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#22

Postby GalmOne » Sun Aug 30, 2020 5:31 pm

Thanks for the story about diving, it's pretty much a great analogy for anger issues: grab onto something when the tide's pulling you away, and "jump" forwards when the tide goes your way!
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#23

Postby Leo Volont » Mon Aug 31, 2020 2:05 am

Hi GalmOne,

Thank you. Yeah, I am still amazed at how calm I was during that crisis. The quiet that came over my mind was what allowed me to pick up on my intuitions and then implement a plan. I think that much of it depends on not reflexively cussing and swearing when something goes wrong. I had a career as a failure analyse service technician working at both instrument and systems level, often on 'Line Stopper' failures. The trick is to never get frustrated, and that is evinced by cussing or slamming tables. I've seen other engineers and techs show frustration and I tell them "you're useless now. Get a cup of coffee". It was almost superstitious, that you don't want the GREMLINS to know they can push your buttons. You can't show the Instrument fear. So you stay calm. Oh, also when I was younger I learned how to fly. Flying is not like driving where people think they need to react to and respond to other people's driving. Also, we see a lot of Anger in terms of Drama... people get angry for audiences and drivers have audiences. But flying is solitary and issues that come up are natural and mechanical without the social human component and so it is easier to stay calm. Even when I was characterizable for my anger, I never got angry at the wheel of a car, airplane or motorcycle. That was one link that was able to help me deal with my anger, by figuring out what I was doing right there and not with the rest of my life.

Especially if you have anger issues, the ONLY THING you really need to do is stay calm. That is easiest to do if you DO NOTHING, SAY NOTHING. Nobody ever got fired for NOT talking back to the boss. No marriage ever broke up for not responding to spouses taunts. They used to recommend counting to ten. That works mostly because by the time you reach 10 the moment has already passed. The only way to remember to do nothing is to ingrain the response in your mind. If you are subject to anger and fear that any day you might screw up and blow up, well, every morning and whenever you have a moment do a short Auto-Hypnosis. But as a prep the next time you take a nap count up to 100 and then start over and count up to 1000. this won't entirely keep you from thinking and the internal monologue but it will lessen it. Eventually you will feel different and get what are called hypnagogic imagery which are little snippets of dreams. Well, remember how that feels because it is a particular mental wavelength. SO for Auto Hypnosis you want to count DOWN form about 30, and imagine yourself going down a spiral stair case or falling down a well or something where it gets darker and deeper. When you get to zero then FEEL as though you are in the hypnagogic state. You know you are close if you have trouble remembering what your Suggestion to yourself was supposed to be. But just allow yourself to float in that state and imagine situations where an emotional or social crisis occurs and you successfully react by doing nothing. then just come back up. If you ever take naps and notice that hypnagogic imagery then TRY to remember this suggestion, or any suggestion you want to work on because your mind of very receptive when in that wavelength.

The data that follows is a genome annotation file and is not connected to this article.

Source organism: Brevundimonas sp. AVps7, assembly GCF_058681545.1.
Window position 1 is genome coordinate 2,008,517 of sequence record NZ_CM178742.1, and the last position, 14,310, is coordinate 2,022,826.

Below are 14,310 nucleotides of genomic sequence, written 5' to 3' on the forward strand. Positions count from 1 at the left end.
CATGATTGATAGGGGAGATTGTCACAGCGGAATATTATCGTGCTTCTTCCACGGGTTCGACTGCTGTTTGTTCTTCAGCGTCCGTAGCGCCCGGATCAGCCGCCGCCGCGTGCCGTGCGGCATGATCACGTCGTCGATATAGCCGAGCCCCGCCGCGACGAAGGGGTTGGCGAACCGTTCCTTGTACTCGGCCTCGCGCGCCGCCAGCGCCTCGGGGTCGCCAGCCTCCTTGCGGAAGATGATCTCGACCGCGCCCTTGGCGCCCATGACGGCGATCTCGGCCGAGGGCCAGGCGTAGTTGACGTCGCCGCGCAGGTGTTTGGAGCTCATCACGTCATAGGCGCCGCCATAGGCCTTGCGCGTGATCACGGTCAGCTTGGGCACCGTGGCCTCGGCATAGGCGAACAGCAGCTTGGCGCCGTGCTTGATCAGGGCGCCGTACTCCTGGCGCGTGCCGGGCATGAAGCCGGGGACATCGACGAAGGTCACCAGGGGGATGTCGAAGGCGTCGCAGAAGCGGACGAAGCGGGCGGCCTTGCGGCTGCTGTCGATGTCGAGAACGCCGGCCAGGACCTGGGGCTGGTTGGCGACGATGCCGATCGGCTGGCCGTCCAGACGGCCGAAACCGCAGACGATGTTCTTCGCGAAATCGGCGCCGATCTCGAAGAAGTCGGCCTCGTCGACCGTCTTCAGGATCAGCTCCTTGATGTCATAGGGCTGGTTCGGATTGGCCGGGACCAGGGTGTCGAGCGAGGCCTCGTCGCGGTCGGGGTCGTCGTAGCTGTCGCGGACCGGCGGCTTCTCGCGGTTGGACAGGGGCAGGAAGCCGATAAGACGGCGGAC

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#24

Postby GalmOne » Mon Aug 31, 2020 3:37 pm

Yes, I sometimes get angry and feel like fulminating and swearing just makes me angrier, as if that anger was a muscle being exercised... Now that you're saying it, I should try and just stop and take a deep breath when something is not going my way.
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#25

Postby Leo Volont » Mon Aug 31, 2020 9:40 pm

Good Morning GalmOne,

Yeah, have you taken a look at my "Anger Management Short Term and Long Term" Essay? It's a kind of distillation of the advise I've been giving to people for the last several years. It is kind of long, but books are long too. I really think that without a lot of Self Help book reading, some every day, that Angry People can't really keep their head in the game of Anger Management and the necessary internal changes in personality and character can't take place. Heck, I even used my insurance to get 10 sessions from a Psychologist. when he saw that I was college educated he said "Good, you can read" and he flipped me my first Anger Management Book. But that was before the Internet. Now very few people read anymore. They watch videos. Heck, maybe I should use my YouTube Channel for setting forth my doctrine on Anger Management and reviewing the Anger Management Books that exist and the new ones that come out. but even then I could not deliver a new video every day and people need something every day.